Suggested formula for drips/minute (clamp or dial controller)2:
Total number of mL to infuse x drip factor (drops/mL)= flow rate (drops/minute)
Total number of minutes to infuse
Example: Administer 1000mL of D5W over 8 hours using an infusion set that delivers 10 drops/mL.
1000 mL x 10 drops/mL = ? drops/min
8 hours x 60 minutes
1000 mL x 10 drops/mL = ? drops/min
2.08 mL/minute x 10 drops/mL= ? drops/min
20.8 drops/mL (21 drops/mL, round to nearest whole number)
Heparin is no longer routinely used to flush and maintain catheters. However, you may still hear the term hep lock. This refers to a catheter that has a short tube connected but is not connected to a fluid bag or bottle. This allows the patient freedom when the IV infusions are intermittent.
Aseptic technique is used to access a hep-lock or IV tubing. Clean the hub of the hep-lock or tubing hub with alcohol. Do not contaminate the cleaned hub. Remove the protective cover from the injection device or tubing and connect it to the hub. Most systems have needless connecting injection devices and tubing. If not, tubing connected by a metal needle should be taped to the tubing to prevent accidental removal.
Assess the IV catheter at least daily for signs of infiltration, infection, phlebitis, or other complications. The IV should be removed as soon as possible after treatment is completed. Also, remove if there are any signs of complications.
The peripheral IV catheter is removed when treatment is complete or when a complication requires removal. To remove a catheter:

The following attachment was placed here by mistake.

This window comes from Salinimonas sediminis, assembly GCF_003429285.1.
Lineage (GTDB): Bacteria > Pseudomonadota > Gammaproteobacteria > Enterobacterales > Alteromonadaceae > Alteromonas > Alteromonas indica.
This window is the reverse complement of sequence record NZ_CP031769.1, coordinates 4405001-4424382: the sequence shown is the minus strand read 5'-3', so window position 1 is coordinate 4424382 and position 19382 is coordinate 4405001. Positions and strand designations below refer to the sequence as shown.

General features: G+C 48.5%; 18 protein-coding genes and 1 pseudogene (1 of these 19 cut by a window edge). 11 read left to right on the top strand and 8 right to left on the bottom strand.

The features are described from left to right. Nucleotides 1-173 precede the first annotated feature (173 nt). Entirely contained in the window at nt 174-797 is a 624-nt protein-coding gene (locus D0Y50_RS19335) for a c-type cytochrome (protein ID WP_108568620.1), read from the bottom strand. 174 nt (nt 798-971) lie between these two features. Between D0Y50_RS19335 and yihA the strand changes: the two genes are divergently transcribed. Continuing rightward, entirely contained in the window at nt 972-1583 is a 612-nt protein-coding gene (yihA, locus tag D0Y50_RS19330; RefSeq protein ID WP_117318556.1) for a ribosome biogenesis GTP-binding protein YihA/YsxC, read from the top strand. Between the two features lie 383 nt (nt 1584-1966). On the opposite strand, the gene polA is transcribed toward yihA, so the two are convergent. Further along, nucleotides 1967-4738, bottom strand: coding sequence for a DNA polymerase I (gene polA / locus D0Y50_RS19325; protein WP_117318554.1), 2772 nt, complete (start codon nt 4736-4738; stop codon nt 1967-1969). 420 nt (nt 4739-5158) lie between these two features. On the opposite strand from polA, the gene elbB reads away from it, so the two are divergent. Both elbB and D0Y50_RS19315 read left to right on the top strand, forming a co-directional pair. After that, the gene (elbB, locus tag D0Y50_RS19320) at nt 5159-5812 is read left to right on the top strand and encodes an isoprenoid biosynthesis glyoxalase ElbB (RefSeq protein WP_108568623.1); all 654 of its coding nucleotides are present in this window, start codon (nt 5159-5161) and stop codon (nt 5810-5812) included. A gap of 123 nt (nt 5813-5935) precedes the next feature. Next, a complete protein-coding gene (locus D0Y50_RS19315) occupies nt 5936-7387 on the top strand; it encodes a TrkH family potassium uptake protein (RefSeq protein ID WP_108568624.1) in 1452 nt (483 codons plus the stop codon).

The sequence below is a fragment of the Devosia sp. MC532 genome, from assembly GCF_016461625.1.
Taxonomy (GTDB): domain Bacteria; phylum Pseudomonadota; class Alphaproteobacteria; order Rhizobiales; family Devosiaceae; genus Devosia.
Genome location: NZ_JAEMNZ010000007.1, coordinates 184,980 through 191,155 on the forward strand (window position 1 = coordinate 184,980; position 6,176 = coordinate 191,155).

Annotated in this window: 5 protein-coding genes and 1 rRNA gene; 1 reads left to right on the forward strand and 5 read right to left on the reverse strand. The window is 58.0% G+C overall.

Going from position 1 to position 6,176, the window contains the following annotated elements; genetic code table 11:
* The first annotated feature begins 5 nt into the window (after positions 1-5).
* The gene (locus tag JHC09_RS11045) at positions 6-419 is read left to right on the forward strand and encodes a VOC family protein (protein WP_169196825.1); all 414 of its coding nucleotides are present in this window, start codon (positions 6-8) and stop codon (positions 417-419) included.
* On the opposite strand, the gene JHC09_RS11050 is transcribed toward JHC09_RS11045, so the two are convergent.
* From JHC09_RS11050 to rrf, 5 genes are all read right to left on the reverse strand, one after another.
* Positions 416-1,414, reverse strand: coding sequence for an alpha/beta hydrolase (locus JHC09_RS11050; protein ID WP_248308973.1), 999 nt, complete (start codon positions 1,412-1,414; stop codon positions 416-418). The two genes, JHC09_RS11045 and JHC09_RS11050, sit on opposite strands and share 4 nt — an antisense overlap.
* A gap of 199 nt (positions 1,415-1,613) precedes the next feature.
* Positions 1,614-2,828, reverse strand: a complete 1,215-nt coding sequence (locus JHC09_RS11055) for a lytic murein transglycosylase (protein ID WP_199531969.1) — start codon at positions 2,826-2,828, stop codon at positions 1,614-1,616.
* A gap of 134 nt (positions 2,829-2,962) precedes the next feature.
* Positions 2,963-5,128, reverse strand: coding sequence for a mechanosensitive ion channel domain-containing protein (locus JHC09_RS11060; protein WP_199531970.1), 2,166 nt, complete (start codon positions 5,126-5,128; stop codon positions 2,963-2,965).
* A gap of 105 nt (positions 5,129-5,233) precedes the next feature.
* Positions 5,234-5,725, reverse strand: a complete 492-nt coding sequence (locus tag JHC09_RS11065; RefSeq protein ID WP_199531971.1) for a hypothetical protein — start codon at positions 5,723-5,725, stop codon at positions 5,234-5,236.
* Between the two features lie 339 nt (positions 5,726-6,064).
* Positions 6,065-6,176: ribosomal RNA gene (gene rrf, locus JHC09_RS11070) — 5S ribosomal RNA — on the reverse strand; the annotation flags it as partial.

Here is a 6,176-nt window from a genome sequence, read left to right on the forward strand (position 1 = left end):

Infiltration is caused by dislodgement of the catheter from the vein with unintentional infusion into the surrounding tissue
Extravasation is the infiltration of vesicant solutions into the surrounding tissue. Vesicants include chemotherapy, hyperosmolar solutions, parenteral nutrition, and KCL
Phlebitis is caused by:
Catheter-associated bloodstream infection is caused by:
Fluid overload is caused by the infusion of excessive IV fluids. The elderly, infants and patients with cardiac or renal failure are at greater risk.
Air emboli is caused by:
Occlusion or slow flow is caused by:
Hemorrhage is caused by:
Venous Thrombosis is caused by:
Same as infiltration
Catheter-associated bloodstream infection
Occlusion or sluggish flow
Apply direct pressure
Documentation of IV therapy should include:
This course is applicable for the following professions:
Licensed Practical Nurse (LPN), Licensed Vocational Nurses (LVN)
LPN IV Series